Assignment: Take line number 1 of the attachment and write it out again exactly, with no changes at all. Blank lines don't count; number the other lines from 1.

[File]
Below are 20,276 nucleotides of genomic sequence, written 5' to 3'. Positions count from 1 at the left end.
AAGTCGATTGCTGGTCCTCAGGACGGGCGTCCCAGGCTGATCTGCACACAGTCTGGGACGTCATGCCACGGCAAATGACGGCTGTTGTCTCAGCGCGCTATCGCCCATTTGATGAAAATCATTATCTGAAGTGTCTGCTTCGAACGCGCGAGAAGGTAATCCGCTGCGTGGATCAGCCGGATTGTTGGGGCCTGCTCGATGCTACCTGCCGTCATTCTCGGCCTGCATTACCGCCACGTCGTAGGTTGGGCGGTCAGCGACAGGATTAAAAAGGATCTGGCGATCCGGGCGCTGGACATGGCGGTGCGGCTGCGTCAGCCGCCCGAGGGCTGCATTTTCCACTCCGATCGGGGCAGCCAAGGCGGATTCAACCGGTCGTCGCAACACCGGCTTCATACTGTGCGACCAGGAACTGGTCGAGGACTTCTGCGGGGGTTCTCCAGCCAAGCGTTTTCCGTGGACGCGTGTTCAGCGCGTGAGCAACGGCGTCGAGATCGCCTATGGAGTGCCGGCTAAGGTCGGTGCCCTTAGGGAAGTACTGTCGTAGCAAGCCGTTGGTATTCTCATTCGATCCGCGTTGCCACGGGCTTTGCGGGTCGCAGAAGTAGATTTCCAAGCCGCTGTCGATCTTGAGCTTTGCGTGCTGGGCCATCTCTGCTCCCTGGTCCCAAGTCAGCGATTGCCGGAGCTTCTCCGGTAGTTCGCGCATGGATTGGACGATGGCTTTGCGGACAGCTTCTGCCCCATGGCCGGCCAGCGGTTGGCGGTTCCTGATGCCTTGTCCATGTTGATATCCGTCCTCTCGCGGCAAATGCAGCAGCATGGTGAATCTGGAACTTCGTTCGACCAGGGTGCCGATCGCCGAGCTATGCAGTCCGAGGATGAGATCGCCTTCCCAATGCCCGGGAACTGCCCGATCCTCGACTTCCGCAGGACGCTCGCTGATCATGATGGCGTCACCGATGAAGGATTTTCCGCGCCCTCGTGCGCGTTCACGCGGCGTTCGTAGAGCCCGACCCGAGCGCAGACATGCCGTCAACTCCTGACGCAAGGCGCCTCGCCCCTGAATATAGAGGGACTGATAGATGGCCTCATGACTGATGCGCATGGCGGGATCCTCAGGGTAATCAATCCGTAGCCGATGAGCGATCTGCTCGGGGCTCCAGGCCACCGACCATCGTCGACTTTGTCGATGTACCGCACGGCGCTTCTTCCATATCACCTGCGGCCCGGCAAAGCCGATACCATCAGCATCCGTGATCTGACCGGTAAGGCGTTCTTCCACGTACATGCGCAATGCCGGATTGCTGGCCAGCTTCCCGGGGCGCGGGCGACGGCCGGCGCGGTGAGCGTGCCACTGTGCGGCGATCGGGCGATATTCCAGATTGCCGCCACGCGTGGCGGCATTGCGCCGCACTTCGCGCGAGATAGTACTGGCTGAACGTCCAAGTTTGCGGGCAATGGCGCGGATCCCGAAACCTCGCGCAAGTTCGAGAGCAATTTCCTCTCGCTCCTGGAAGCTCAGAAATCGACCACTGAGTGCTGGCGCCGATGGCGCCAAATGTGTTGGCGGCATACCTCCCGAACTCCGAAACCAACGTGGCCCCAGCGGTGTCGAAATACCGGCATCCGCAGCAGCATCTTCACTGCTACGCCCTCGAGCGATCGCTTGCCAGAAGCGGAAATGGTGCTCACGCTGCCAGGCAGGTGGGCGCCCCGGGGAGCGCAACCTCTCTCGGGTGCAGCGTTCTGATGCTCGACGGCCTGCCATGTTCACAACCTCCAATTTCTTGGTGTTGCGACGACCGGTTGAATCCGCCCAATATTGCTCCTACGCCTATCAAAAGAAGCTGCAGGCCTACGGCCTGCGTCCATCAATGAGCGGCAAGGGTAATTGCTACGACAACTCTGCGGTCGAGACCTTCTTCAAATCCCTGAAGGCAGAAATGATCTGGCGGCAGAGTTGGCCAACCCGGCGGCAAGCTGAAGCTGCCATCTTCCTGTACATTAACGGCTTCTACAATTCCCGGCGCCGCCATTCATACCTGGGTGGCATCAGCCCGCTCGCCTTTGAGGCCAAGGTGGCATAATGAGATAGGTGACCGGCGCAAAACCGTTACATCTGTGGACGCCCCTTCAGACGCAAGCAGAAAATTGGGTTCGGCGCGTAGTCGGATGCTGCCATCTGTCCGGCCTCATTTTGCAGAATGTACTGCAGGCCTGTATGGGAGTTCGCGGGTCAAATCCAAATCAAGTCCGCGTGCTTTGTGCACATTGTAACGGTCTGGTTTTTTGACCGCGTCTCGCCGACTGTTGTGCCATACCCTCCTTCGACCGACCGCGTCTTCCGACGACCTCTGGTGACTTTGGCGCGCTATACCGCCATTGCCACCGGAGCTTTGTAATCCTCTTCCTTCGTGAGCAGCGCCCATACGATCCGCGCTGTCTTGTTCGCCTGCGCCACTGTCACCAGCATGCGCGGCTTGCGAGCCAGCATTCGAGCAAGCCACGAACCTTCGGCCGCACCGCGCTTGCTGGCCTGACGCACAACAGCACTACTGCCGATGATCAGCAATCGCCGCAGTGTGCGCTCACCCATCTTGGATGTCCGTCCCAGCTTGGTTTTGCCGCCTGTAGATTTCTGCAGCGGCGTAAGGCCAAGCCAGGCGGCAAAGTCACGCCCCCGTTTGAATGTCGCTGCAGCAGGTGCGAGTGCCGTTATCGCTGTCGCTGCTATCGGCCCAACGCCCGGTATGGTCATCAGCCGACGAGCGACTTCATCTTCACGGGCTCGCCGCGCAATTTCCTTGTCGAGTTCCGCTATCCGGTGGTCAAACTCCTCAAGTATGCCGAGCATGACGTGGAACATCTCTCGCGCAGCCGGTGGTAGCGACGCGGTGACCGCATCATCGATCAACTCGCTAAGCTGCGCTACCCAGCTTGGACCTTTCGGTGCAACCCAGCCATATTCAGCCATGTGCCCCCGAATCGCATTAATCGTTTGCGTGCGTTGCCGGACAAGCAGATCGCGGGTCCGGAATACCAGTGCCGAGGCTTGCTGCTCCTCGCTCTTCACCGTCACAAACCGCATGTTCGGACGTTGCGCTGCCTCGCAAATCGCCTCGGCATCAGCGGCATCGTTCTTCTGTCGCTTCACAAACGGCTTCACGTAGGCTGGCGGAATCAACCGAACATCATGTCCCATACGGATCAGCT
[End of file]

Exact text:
Below are 20,276 nucleotides of genomic sequence, written 5' to 3'. Positions count from 1 at the left end.